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A Year in the Life of Pimmit Run: January Bryophytes and Lichens

It's said that a rolling stone gathers no moss. Wandering along the trails of Pimmit Run Stream Valley Park in late January, this is clearly not an issue here. During the still of the winter, when it may seem that not much is happening on the forest floor, a vibrant ecosystem is at work, revealing the persistence of life in the valley. This is the time of year when the bryophytes (mosses, liverworts, and hormworts) and lichens shine. If one takes a close look, the muted, rustic colors of these oft-overlooked ground-huggers provide design inspiration. Bryphytes and lichens are also unique for being relatively cosmopolitan -- many species are observed around the world, so native to many continents.

Here come the Bryophytes

Bryophytes include small, non-vascular plants such as mosses, liverworts, and hornworts. The specimen pictured below, which appears to be a liverwort from the genus Lophocolea, is my hands down favorite from the stream valley this month because of its delicate structure and muted tones. Liverworts are distinguished from mosses by their leaf arrangement. I just love the soft colors and the way it hugs the decaying wood. I'm glad its here.

Might be Lophocolea, a Liverwort

There is no lack of mosses in the stream valley. Some mosses look like miniature stars on close inspection. Here we have Common Haircap Moss (Polytrichum) which pops up frequently on the forest floor.

Common Haircap Moss (Polytrichum)

Some mosses get shaggy and hang off of trees, branches, stream edges, and logs. This appears to be Cord Glaze Moss (Entodon seductrix).

Cord Glaze Moss (Entodon seductrix)

Many mosses flower, but some are more noticeable than others. This appears to be Redshank Moss (Ceratodon purpureus) or Copper Wire Moss (Pohlia nutans), a standout due to its delicate red flower shoots.

Redshank (Ceratodon purpureus) or Copper Wire Moss (Pohlia nutans)

Some mosses look like tiny ferns. Close-up, this mixture of Delicate Fern Moss (Thuidium delicatulum) and Common Haircap Moss (Polystichum) looks like a tiny forest.

Delicate Fern Moss (Thuidium delicatulum) and Common Haircap Moss (Polystichum)

Some mosses grow at the base of trees; these are poodle mosses on Tulip Poplar and American Beech.

And then, for the homebodies, there is Pincushion Moss (Leucobryum glacum). They are thicker, have a dome shape, and can be lighter in color. Look a bit like a sea urchin.

Pincushion moss (Leucobryum glaucum)

Lastly, some mosses are content to act like carpet, covering the forest floor, ground level logs, and rocks.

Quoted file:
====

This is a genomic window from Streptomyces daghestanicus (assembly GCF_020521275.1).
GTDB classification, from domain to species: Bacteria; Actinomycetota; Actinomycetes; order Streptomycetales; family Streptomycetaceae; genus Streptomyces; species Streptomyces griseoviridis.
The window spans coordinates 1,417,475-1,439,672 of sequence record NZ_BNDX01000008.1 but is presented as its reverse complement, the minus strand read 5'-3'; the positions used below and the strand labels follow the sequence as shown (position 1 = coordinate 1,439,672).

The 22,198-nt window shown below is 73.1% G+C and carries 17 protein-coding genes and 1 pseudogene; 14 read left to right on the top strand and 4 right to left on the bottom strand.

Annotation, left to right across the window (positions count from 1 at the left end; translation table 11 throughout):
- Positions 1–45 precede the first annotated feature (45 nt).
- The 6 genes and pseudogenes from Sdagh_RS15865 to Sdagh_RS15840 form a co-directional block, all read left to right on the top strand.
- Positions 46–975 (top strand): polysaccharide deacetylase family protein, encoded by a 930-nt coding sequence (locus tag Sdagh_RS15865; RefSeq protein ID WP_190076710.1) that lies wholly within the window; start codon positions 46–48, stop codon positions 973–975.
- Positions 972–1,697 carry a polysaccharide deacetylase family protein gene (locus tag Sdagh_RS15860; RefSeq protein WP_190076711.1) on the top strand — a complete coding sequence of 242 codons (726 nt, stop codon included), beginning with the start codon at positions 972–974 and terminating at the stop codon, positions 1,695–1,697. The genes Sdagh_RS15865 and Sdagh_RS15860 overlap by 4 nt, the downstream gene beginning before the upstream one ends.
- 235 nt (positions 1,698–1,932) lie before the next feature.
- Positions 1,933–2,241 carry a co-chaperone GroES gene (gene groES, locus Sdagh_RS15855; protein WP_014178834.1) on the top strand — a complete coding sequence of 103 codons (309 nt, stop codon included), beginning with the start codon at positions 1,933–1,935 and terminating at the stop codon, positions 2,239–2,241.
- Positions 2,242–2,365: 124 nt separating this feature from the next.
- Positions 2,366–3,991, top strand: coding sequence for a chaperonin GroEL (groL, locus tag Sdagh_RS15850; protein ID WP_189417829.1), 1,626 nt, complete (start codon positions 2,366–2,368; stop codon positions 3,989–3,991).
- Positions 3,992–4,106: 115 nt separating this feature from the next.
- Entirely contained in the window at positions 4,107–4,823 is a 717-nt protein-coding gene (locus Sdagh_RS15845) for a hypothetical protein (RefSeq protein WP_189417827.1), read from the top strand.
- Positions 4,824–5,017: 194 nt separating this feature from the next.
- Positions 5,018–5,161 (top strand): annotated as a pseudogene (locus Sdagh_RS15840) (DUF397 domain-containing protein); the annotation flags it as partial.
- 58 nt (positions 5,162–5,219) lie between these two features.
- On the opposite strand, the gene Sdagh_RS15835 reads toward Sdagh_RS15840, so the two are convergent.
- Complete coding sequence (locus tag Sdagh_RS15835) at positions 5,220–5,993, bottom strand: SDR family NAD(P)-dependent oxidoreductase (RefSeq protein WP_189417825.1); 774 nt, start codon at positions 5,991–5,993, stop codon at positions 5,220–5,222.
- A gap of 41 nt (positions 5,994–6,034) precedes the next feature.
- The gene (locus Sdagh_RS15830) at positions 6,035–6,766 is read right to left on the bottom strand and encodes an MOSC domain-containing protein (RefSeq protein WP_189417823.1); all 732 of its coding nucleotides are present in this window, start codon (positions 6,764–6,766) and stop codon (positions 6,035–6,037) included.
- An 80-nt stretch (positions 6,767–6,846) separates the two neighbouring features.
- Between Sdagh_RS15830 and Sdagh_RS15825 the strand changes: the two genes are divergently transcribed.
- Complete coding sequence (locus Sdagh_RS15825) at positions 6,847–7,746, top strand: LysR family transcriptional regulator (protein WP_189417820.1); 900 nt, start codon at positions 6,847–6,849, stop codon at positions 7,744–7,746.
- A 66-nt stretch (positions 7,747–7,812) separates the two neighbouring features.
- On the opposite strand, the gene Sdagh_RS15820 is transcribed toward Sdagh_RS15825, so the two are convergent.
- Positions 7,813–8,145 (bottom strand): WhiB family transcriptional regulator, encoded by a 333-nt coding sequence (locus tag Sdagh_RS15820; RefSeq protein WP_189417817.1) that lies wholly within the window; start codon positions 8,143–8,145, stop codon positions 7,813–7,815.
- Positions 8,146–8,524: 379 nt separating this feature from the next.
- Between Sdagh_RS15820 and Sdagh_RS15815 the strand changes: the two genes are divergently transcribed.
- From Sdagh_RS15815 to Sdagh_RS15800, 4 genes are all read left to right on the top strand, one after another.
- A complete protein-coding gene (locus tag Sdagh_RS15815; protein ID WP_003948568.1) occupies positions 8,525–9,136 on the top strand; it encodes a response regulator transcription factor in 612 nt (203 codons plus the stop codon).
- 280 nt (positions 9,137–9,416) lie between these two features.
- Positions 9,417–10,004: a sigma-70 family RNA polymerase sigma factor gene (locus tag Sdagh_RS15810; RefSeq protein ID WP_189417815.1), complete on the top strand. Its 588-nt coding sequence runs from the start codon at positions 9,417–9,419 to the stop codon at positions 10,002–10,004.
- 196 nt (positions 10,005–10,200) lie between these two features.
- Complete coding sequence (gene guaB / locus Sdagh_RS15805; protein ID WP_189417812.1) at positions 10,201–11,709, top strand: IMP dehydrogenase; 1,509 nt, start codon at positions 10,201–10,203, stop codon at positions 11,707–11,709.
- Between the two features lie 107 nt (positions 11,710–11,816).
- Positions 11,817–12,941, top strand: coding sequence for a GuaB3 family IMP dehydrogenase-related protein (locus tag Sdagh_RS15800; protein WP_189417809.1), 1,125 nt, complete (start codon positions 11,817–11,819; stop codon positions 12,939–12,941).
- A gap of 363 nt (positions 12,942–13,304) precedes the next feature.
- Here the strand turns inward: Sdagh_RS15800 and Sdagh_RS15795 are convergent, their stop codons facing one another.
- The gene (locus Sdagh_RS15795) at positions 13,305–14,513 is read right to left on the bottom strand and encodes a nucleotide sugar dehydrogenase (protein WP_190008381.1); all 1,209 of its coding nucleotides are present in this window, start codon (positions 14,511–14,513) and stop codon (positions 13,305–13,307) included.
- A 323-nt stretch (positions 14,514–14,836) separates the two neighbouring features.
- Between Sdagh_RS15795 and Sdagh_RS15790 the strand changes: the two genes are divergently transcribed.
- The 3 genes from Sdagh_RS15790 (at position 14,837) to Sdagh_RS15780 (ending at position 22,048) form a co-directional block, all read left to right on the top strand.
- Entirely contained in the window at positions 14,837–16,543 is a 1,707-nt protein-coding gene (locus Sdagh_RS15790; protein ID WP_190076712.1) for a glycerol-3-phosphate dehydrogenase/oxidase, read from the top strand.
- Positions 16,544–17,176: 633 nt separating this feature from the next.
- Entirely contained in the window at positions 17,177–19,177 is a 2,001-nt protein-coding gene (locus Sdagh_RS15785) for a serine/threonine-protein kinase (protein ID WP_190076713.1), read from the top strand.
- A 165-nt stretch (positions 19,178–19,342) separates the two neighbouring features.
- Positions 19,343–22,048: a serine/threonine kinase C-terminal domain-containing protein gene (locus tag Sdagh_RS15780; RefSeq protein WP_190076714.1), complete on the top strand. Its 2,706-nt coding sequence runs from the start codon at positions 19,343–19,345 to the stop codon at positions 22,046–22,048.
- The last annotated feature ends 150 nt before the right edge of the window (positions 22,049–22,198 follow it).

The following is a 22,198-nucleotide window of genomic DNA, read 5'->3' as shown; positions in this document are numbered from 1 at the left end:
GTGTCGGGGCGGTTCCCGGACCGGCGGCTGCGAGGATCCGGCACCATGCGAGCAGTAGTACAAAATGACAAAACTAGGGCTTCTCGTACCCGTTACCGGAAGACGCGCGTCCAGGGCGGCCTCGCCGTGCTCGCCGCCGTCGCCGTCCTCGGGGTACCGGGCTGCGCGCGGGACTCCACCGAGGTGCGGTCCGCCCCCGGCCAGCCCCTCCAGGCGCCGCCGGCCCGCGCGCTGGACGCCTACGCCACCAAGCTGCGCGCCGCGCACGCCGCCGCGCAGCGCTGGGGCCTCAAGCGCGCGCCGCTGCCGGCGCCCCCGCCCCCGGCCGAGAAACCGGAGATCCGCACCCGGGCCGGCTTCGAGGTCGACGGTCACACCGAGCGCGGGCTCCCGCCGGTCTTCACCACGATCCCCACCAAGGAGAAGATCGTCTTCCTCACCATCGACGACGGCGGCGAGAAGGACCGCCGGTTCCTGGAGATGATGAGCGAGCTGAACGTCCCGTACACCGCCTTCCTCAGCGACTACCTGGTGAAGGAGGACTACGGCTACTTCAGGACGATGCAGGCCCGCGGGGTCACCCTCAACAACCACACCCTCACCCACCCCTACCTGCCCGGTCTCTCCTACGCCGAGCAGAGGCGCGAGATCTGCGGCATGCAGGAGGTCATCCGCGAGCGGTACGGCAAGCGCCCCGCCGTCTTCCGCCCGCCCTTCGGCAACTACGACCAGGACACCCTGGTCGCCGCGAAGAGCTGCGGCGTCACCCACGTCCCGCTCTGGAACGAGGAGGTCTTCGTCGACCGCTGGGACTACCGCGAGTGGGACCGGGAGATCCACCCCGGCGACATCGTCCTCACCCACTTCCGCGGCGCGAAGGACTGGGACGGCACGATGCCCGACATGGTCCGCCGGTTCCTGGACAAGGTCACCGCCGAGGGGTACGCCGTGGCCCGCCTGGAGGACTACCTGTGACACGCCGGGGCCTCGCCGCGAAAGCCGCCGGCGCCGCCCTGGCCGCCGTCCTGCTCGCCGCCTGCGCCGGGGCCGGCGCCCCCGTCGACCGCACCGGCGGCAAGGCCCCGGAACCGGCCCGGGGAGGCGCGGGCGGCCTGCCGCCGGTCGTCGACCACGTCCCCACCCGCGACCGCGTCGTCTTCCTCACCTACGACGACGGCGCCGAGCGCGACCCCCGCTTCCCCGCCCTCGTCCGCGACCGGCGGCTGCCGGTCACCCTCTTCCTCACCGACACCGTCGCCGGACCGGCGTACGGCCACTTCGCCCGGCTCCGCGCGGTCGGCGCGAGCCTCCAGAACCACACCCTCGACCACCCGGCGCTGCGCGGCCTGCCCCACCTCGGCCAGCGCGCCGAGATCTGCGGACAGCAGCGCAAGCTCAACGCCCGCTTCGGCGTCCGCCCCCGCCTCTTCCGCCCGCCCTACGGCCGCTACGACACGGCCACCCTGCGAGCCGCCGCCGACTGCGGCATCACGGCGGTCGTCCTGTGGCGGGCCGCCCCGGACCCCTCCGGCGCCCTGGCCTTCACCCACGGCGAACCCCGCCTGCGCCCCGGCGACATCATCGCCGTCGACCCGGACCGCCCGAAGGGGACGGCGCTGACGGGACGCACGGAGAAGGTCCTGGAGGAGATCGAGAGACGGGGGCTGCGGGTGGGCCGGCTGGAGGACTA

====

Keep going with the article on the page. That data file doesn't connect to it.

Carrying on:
And then there are the lichens and mushrooms. There is a lot of lichen in the stream valley and that is a good sign. Unlike mosses, lichens are not plants – they are actually partnerships between a fungus and a host (or two). They are classified in the Kingdom Fungi. The lichen fungus provides a protection benefit to its partner), gaining nutrients in return. Lichens have been described as small ecosystems. They habitat many different types of sites and have a remarkable ability to quickly absorb and retain water, making it possible for them to survive drought and live on exposed surfaces in harsh conditions. They grow very slowly and can live for hundreds of years.

Lichens come in various shapes: leafy-like lichens, crusty-like lichens, hairy lichen, miniature shrub-like lichens, and scaly lichens made of numerous small rounded lobes. They also can absorb pollution, reflect changes in air quality, and fix nitrogen.

Some lichen are edible! They also provide value to wildlife and are a preferred nest building material for the ruby-throated hummingbirds and northern flying squirrels. Here's what I saw this month.

This is Turkey Tail (Trametes versicolor), a pretty common fungi that can be seen growing on logs, tree trunks, and other surfaces in the woods. Reportedly it can be used to make tea (I have not tried it).

This one is pretty unique -- looking like a series of shelves on the decaying log. It looks to be White Cheese Polypore (Tyromyces chioneus) because, well, its white and has a cheesy consistency.

Could be White Cheese Polypore (Tyromyces chioneus)

The specimen below is very cool, but a bit of a mystery. It could be a False Turkey Tail (Stereum ostrea). I just love the color, the way it grows and the way it is framed by the leaves.

Could be False Turkey Tail (Stereum ostrea)

This one is special -- Mossy Maze Polypore (Cerrena unicolor). It's like a Turkey Tail, but the green on top is algae and this fungus enjoys an interesting relationship with two wasp species.

The lichen below is most likely Crowded Parchment (Stereum complicatum) which sometimes fuses together as shown here.

Most likely Crowded Parchment (Stereum complicatum)

And here we have the relatively ubiquitous Rough Speckled Shield Lichen (Punctelia rudecta), notable for its beautiful muted green color.

Appears to be Rough Speckled Shield Lichen (Punctelia rudecta)

Lastly, this one is a mystery, observed in a vernal pool. Possible the cause of the orange tint seen previously, this one could be observed close up and appears to be a mass of, well, something.

Mystery orange stuff

That's it for the life in the forest in January!


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